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Matthew Freeman is a Brooklyn based playwright with a BFA from Emerson College. His plays include THE DEATH OF KING ARTHUR, REASONS FOR MOVING, THE GREAT ESCAPE, THE AMERICANS, THE WHITE SWALLOW, AN INTERVIEW WITH THE AUTHOR, THE MOST WONDERFUL LOVE, WHEN IS A CLOCK, GLEE CLUB, THAT OLD SOFT SHOE and BRANDYWINE DISTILLERY FIRE. He served as Assistant Producer and Senior Writer for the live webcast from Times Square on New Year's Eve 2010-2012. As a freelance writer, he has contributed to Gamespy, Premiere, Complex Magazine, Maxim Online, and MTV Magazine. His plays have been published by Playscripts, Inc., New York Theatre Experience, and Samuel French.

Monday, November 23, 2009

The arbitrary choice?

You're watching a traditional play about something like politics. A politician is meeting with a journalist off-the record. The journalist agrees to call the prominent politician a "well positioned source" and commits to anonymity otherwise. Then, slowly it becomes clear that there's more than just fund-raising shenanigans involved in this story. This political champion appears to have done some truly terrible things.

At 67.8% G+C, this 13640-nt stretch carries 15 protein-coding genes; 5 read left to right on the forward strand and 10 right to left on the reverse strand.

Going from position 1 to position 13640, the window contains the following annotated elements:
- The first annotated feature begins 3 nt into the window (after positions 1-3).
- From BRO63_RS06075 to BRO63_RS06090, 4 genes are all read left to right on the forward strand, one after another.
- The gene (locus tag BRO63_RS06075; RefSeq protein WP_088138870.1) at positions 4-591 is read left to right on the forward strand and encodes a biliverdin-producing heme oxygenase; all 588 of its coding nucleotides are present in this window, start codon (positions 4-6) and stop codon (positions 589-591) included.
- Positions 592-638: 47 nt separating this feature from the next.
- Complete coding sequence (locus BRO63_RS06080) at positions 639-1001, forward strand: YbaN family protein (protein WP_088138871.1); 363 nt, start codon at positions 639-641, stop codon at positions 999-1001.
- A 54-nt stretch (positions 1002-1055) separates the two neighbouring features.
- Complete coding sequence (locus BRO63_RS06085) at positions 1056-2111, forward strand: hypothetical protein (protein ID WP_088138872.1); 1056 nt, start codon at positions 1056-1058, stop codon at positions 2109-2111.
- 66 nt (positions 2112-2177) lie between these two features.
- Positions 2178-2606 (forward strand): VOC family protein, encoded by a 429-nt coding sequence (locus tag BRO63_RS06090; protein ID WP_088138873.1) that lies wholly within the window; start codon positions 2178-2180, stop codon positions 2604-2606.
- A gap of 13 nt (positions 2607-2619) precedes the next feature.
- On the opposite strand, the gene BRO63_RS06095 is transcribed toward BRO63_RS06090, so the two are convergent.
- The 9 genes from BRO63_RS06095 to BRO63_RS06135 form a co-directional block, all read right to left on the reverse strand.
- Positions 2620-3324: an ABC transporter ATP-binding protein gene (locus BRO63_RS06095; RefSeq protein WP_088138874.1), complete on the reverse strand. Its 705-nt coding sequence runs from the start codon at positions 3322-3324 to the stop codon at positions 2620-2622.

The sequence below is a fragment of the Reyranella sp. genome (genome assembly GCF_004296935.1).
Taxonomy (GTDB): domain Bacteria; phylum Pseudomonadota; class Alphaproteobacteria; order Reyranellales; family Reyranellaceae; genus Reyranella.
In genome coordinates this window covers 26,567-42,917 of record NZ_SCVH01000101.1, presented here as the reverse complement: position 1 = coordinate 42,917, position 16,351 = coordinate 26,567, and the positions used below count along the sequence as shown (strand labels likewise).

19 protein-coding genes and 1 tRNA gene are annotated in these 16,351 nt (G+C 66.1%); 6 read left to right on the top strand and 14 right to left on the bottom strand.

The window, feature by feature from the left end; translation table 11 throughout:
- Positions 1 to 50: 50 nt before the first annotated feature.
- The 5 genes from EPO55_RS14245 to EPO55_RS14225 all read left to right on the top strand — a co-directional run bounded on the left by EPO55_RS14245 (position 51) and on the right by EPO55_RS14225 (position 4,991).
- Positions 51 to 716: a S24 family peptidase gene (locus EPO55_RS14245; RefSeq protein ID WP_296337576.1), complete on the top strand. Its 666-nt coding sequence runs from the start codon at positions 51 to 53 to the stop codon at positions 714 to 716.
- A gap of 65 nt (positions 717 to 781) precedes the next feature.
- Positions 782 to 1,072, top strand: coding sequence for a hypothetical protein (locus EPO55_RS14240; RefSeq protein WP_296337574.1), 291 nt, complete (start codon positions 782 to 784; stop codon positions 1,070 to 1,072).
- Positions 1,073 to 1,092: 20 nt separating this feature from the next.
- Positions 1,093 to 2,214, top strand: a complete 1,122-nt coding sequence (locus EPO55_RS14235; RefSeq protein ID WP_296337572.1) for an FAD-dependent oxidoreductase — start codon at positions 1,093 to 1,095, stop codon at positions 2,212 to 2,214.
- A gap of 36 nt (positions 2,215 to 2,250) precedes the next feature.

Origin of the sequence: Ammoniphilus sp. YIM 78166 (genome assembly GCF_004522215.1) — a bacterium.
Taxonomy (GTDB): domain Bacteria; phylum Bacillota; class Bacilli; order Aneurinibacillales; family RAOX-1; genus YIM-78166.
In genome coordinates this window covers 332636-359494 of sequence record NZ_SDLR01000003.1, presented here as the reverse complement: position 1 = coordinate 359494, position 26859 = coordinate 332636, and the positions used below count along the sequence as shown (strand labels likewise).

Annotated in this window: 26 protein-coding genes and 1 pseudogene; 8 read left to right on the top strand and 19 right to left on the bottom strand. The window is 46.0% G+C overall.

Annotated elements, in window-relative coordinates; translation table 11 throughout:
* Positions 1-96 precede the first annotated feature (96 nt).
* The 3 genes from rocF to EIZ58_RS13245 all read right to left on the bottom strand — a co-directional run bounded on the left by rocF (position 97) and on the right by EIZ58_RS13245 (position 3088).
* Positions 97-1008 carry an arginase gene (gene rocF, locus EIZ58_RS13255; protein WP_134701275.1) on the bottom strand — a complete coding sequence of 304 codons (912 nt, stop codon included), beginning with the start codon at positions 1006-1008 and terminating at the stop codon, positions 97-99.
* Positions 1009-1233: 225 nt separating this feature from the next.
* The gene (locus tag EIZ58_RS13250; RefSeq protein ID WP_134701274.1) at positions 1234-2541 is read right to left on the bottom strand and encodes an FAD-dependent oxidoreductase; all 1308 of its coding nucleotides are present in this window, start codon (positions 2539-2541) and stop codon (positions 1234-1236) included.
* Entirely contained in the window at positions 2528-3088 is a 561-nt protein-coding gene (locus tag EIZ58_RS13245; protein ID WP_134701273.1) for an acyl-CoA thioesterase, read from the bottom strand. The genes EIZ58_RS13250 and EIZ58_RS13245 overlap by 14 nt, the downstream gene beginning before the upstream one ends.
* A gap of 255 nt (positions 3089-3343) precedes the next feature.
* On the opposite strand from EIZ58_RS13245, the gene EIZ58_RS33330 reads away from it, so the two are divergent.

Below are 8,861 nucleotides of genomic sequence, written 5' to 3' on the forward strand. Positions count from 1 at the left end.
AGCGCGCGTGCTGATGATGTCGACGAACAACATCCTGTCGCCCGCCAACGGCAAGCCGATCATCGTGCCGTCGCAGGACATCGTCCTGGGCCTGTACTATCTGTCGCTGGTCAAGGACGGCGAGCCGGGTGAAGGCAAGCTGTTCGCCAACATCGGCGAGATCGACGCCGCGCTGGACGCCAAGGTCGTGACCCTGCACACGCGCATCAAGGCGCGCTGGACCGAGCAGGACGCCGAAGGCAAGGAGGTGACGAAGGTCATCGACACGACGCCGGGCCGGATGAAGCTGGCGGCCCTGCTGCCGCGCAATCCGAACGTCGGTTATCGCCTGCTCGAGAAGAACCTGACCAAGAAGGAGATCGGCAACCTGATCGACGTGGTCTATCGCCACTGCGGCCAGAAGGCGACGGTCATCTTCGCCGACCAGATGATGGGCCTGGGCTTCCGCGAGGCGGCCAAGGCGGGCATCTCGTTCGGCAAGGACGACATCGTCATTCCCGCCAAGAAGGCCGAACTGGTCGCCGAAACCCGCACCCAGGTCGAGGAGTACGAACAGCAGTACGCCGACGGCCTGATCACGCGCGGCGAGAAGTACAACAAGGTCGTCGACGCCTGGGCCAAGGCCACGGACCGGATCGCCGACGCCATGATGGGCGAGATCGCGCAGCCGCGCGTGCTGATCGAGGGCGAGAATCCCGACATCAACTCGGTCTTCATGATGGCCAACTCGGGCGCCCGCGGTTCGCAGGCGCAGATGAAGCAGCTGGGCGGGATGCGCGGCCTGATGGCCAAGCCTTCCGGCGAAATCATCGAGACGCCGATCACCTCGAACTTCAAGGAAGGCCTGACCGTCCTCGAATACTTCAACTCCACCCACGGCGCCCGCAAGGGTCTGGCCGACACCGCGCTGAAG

Throughout the fun little scene, the actor playing the journalist keeps clicking her pen. It's looks like a nervous gesture at first, but the longer you watch, the more you realize it seems almost like a...signal? Or even something deeper. The actor is making a point of the pen's importance in the scene perhaps. You notice, with the clicks, what is written down and what, pointedly, is not.